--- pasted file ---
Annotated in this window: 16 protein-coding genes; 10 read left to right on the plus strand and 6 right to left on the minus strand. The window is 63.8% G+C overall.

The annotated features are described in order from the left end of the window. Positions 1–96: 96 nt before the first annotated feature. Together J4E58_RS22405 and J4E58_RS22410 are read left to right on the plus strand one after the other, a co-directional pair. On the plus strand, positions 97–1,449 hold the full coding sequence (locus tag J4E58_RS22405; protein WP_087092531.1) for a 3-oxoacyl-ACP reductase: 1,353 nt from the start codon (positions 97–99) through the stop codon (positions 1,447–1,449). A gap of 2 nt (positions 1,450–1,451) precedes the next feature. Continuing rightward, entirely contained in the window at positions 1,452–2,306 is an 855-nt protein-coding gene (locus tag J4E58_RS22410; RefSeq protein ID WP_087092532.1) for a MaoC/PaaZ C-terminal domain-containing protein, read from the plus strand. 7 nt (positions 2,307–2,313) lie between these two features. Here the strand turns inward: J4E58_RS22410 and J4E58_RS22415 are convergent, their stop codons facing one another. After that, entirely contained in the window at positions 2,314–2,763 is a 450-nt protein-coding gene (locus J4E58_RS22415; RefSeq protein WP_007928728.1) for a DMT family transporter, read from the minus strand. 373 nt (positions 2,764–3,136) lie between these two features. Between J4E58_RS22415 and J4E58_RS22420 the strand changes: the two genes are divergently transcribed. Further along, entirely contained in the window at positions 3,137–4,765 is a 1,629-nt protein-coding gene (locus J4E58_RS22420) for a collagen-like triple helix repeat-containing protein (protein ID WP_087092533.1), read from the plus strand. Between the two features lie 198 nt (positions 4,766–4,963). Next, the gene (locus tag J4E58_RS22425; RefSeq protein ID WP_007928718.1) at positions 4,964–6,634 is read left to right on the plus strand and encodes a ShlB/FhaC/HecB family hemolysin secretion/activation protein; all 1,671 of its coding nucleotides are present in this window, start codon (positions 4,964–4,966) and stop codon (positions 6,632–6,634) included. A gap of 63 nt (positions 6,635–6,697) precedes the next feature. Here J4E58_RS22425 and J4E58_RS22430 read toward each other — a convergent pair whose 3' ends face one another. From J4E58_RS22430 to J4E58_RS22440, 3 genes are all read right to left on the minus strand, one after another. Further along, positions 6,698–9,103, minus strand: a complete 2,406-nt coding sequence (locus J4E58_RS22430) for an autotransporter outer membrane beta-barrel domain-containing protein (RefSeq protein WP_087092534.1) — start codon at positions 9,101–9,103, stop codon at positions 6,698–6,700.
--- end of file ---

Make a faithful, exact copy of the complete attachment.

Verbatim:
Annotated in this window: 16 protein-coding genes; 10 read left to right on the plus strand and 6 right to left on the minus strand. The window is 63.8% G+C overall.

The annotated features are described in order from the left end of the window. Positions 1–96: 96 nt before the first annotated feature. Together J4E58_RS22405 and J4E58_RS22410 are read left to right on the plus strand one after the other, a co-directional pair. On the plus strand, positions 97–1,449 hold the full coding sequence (locus tag J4E58_RS22405; protein WP_087092531.1) for a 3-oxoacyl-ACP reductase: 1,353 nt from the start codon (positions 97–99) through the stop codon (positions 1,447–1,449). A gap of 2 nt (positions 1,450–1,451) precedes the next feature. Continuing rightward, entirely contained in the window at positions 1,452–2,306 is an 855-nt protein-coding gene (locus tag J4E58_RS22410; RefSeq protein ID WP_087092532.1) for a MaoC/PaaZ C-terminal domain-containing protein, read from the plus strand. 7 nt (positions 2,307–2,313) lie between these two features. Here the strand turns inward: J4E58_RS22410 and J4E58_RS22415 are convergent, their stop codons facing one another. After that, entirely contained in the window at positions 2,314–2,763 is a 450-nt protein-coding gene (locus J4E58_RS22415; RefSeq protein WP_007928728.1) for a DMT family transporter, read from the minus strand. 373 nt (positions 2,764–3,136) lie between these two features. Between J4E58_RS22415 and J4E58_RS22420 the strand changes: the two genes are divergently transcribed. Further along, entirely contained in the window at positions 3,137–4,765 is a 1,629-nt protein-coding gene (locus J4E58_RS22420) for a collagen-like triple helix repeat-containing protein (protein ID WP_087092533.1), read from the plus strand. Between the two features lie 198 nt (positions 4,766–4,963). Next, the gene (locus tag J4E58_RS22425; RefSeq protein ID WP_007928718.1) at positions 4,964–6,634 is read left to right on the plus strand and encodes a ShlB/FhaC/HecB family hemolysin secretion/activation protein; all 1,671 of its coding nucleotides are present in this window, start codon (positions 4,964–4,966) and stop codon (positions 6,632–6,634) included. A gap of 63 nt (positions 6,635–6,697) precedes the next feature. Here J4E58_RS22425 and J4E58_RS22430 read toward each other — a convergent pair whose 3' ends face one another. From J4E58_RS22430 to J4E58_RS22440, 3 genes are all read right to left on the minus strand, one after another. Further along, positions 6,698–9,103, minus strand: a complete 2,406-nt coding sequence (locus J4E58_RS22430) for an autotransporter outer membrane beta-barrel domain-containing protein (RefSeq protein WP_087092534.1) — start codon at positions 9,101–9,103, stop codon at positions 6,698–6,700.